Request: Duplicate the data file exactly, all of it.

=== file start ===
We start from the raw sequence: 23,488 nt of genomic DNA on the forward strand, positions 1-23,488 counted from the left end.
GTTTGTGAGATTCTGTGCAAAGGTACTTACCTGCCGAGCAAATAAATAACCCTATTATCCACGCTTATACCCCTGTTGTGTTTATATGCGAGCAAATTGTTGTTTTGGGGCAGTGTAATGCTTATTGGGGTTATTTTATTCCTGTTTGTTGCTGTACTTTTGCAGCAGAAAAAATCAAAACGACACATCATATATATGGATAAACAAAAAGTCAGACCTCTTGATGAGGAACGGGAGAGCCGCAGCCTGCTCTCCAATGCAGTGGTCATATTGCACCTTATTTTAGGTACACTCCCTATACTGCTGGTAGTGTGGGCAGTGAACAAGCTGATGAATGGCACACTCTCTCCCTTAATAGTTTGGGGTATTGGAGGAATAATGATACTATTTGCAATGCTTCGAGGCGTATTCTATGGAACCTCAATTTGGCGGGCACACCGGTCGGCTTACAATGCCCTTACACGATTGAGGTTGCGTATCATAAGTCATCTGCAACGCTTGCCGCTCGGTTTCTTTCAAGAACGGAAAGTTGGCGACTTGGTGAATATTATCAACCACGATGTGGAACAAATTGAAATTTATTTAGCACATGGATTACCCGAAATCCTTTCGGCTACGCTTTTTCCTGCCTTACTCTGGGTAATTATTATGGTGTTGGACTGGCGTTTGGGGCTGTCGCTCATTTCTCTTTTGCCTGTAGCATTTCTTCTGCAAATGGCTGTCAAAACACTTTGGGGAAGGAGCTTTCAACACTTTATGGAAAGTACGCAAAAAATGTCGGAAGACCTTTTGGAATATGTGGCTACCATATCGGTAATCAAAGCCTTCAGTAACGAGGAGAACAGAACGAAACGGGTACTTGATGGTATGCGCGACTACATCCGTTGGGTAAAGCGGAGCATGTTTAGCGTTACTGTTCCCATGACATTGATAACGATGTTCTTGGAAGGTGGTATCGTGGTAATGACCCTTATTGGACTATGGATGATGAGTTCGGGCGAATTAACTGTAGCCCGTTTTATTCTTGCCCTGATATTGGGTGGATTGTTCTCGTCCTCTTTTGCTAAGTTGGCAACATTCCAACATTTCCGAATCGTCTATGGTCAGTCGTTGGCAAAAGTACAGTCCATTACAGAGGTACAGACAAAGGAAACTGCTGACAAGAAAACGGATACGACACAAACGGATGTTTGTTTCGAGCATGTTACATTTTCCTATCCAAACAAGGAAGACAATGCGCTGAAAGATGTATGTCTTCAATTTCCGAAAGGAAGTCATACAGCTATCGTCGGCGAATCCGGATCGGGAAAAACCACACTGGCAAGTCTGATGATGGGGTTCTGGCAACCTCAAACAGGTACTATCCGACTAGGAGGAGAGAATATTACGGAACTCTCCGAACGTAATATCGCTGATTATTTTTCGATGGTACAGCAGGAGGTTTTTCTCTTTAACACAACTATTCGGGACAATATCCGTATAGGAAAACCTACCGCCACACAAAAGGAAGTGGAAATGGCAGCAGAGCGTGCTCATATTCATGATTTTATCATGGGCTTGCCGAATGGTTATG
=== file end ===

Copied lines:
We start from the raw sequence: 23,488 nt of genomic DNA on the forward strand, positions 1-23,488 counted from the left end.
GTTTGTGAGATTCTGTGCAAAGGTACTTACCTGCCGAGCAAATAAATAACCCTATTATCCACGCTTATACCCCTGTTGTGTTTATATGCGAGCAAATTGTTGTTTTGGGGCAGTGTAATGCTTATTGGGGTTATTTTATTCCTGTTTGTTGCTGTACTTTTGCAGCAGAAAAAATCAAAACGACACATCATATATATGGATAAACAAAAAGTCAGACCTCTTGATGAGGAACGGGAGAGCCGCAGCCTGCTCTCCAATGCAGTGGTCATATTGCACCTTATTTTAGGTACACTCCCTATACTGCTGGTAGTGTGGGCAGTGAACAAGCTGATGAATGGCACACTCTCTCCCTTAATAGTTTGGGGTATTGGAGGAATAATGATACTATTTGCAATGCTTCGAGGCGTATTCTATGGAACCTCAATTTGGCGGGCACACCGGTCGGCTTACAATGCCCTTACACGATTGAGGTTGCGTATCATAAGTCATCTGCAACGCTTGCCGCTCGGTTTCTTTCAAGAACGGAAAGTTGGCGACTTGGTGAATATTATCAACCACGATGTGGAACAAATTGAAATTTATTTAGCACATGGATTACCCGAAATCCTTTCGGCTACGCTTTTTCCTGCCTTACTCTGGGTAATTATTATGGTGTTGGACTGGCGTTTGGGGCTGTCGCTCATTTCTCTTTTGCCTGTAGCATTTCTTCTGCAAATGGCTGTCAAAACACTTTGGGGAAGGAGCTTTCAACACTTTATGGAAAGTACGCAAAAAATGTCGGAAGACCTTTTGGAATATGTGGCTACCATATCGGTAATCAAAGCCTTCAGTAACGAGGAGAACAGAACGAAACGGGTACTTGATGGTATGCGCGACTACATCCGTTGGGTAAAGCGGAGCATGTTTAGCGTTACTGTTCCCATGACATTGATAACGATGTTCTTGGAAGGTGGTATCGTGGTAATGACCCTTATTGGACTATGGATGATGAGTTCGGGCGAATTAACTGTAGCCCGTTTTATTCTTGCCCTGATATTGGGTGGATTGTTCTCGTCCTCTTTTGCTAAGTTGGCAACATTCCAACATTTCCGAATCGTCTATGGTCAGTCGTTGGCAAAAGTACAGTCCATTACAGAGGTACAGACAAAGGAAACTGCTGACAAGAAAACGGATACGACACAAACGGATGTTTGTTTCGAGCATGTTACATTTTCCTATCCAAACAAGGAAGACAATGCGCTGAAAGATGTATGTCTTCAATTTCCGAAAGGAAGTCATACAGCTATCGTCGGCGAATCCGGATCGGGAAAAACCACACTGGCAAGTCTGATGATGGGGTTCTGGCAACCTCAAACAGGTACTATCCGACTAGGAGGAGAGAATATTACGGAACTCTCCGAACGTAATATCGCTGATTATTTTTCGATGGTACAGCAGGAGGTTTTTCTCTTTAACACAACTATTCGGGACAATATCCGTATAGGAAAACCTACCGCCACACAAAAGGAAGTGGAAATGGCAGCAGAGCGTGCTCATATTCATGATTTTATCATGGGCTTGCCGAATGGTTATG